I don’t care how much your business needs to change. I don’t care how much you want to change it. It won’t change, and you can’t change it, without first understanding the importance of people.
Forgetting that organizations don’t change. People do.
It’s your job to share your vision and show them it’s OK to change. If the staff doesn’t trust the leaders and share the vision, they won’t change no matter how brilliant the idea.
Not understanding that different people react differently to change
It’s not one size fits all. You need to adapt your style to fit the people you’re trying to get to change. This is hard for a lot of managers who want things “done my way.” It’s easier for leaders who realize it’s more about end result and repetition of success than about doing it a certain way.
Some people are “change adept” while others fight it. Factors determining which can change successfully:
Confidence — they know how good they are
Challenge — they like it and see positives
Coping — it’s what needs to be done
Counterbalance — have a life!
Creativity — Curious, Creative, Innovative
Treating transformation as an event rather than a mental, physical, and emotional process
There’s a whole range of emotions people feel and stages they have to go through. The deeper the fundamental change, the harder it can be. You know the stages: Denial, Negativity, Choice, Tentative Acceptance, Commitment.
Either facilitate it or ignore it and face the consequences.
Recently a company that I poured six years of my life into was sold. We all had worked so hard to get it to where it was. It was a personal commitment that went far beyond what the job entailed. Even though it was the right business decision to sell, we all underestimated the sense of loss we had. We knew ultimately most of us would wander away to new jobs, we’d lose touch, and this once-great-thing-we-built would be absorbed into another culture. It wasn’t until we came to terms with this loss that we could pull ourselves back together and get the job done — especially important because the sale was going through until months down the road.
Change can mean mourning or celebrating.
Being less than candid
If you have to make tough changes, Don’t protect people or sugar-coat it. Today’s employees demand open and honest communication. They may not like hearing what you have to say, but they need to be prepared for the change.
One of my old bosses said “bad news doesn’t get better with time.” He’s right. The sooner you get it out there and tell people the truth, the better they can deal with it.
That means sharing opportunities, risks, potentials, and consequences. People need to know the consequences of their actions — good and bad.
An example might be with media sales people. Let’s say your selling newspaper advertising, but with declining readership, your client list has shrunk and they’re not spending as much money. Now you’re company is letting you sell website advertising and other digital products like Search Engine Optimization or Search Engine Marketing. Explaining the consequence of the change might take this form:
There’s a huge opportunity out there that we have never been able to cash in on. This opens doors to new clients and new dollars we’ve never seen. If we figure this out, not only will we find new revenue for our company, but we will have a chance to grow our client and account list and make even more money! Plus, even if the paper stop printing completely some day, you’ll still have a way to survive and prosper.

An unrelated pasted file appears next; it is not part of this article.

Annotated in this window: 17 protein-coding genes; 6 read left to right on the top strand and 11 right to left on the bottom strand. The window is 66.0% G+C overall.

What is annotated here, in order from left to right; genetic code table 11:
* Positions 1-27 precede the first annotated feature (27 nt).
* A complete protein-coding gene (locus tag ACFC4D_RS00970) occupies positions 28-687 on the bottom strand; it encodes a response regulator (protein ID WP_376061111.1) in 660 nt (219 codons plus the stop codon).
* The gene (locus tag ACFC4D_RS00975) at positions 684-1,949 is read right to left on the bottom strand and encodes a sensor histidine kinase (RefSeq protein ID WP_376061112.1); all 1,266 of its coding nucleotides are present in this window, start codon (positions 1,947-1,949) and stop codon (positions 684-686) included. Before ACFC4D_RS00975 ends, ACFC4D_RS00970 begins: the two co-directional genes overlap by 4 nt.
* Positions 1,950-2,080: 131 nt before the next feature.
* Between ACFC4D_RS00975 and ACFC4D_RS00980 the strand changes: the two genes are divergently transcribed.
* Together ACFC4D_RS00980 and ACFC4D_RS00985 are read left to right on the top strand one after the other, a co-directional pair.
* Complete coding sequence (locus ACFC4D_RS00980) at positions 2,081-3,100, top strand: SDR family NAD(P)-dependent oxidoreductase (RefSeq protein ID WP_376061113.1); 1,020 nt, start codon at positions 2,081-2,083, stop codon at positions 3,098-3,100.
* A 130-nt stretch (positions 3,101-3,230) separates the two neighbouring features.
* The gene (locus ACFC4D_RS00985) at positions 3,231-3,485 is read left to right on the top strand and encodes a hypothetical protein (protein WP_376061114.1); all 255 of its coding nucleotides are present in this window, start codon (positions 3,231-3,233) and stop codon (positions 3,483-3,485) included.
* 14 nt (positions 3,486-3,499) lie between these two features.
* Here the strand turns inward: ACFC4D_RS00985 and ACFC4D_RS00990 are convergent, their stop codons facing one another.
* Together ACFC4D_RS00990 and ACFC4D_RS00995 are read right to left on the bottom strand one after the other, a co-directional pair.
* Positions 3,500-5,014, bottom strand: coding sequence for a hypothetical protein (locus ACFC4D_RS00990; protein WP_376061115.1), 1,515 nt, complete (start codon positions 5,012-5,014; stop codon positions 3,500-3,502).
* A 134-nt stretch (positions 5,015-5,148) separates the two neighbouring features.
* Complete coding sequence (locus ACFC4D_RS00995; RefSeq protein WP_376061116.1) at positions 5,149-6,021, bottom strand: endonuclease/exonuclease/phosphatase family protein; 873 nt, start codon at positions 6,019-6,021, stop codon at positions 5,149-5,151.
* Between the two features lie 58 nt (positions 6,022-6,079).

The flip side is this: every day we refuse to change, we fall that much further behind. As someone else works with our clients on their online services, our client lists will get smaller. The dollars they spend will be less. Your commission checks will continue to shrink. And the day we stop publishing the paper, you’re out of a job.
Not setting the stage for change
Sell it to your staff the same way you’d sell it to your boss. Be passionate, excited, and optimistic. Be honest about the problems that may arise and how you’ll handle them and what you’ll personally do to help them succeed.
Trying to manage transformation the same way you’d manage incremental change
Incremental change (continuous improvement) is measurable. It’s linear, predictable and logical based on past performance. Transformation is none of that. It’s redefining who we are and what we do.
It’s unpredictable (changes outside your organization). It’s illogical (demanding change when you’re already successful). Past performance is not an indicator of future success.
Forgetting to negotiate the new compact between employer and employee
Being realistic about the rewards and consequences of the change and the consequences of their action (or inaction) to achieve the goals. There’s a risk involved for an employee to embrace change. If they are gung-ho and it doesn’t work the way you want it to do, they may set themselves up for failure… and most of want to avoid that. You need to be clear about the risks and rewards. Employees often see what they’re losing, but not what they are gaining.
Lack of Consistency
When you don’t continue to make it important, they won’t either. If it’s a big deal today, it has to be a big deal tomorrow or it’s just one more of the bosses’ crazy ideas that got thrown on the trash pile.
Underestimating human potential
Trust people. They will astound you. Some of my best results have come from picking the right person to spearhead a project, giving them guidance, and then letting them grow the project without my meddling.
Forgetting to celebrate the success
One success often leads to the next. Take time to recognize the contributions your team made and celebrate the milestones on your path to change.
Want more? Here’s a great book on managing change by Carol Kinsey Gorman, Ph. D.: This Isn’t the Company I Joined
Author: Paul Dughi
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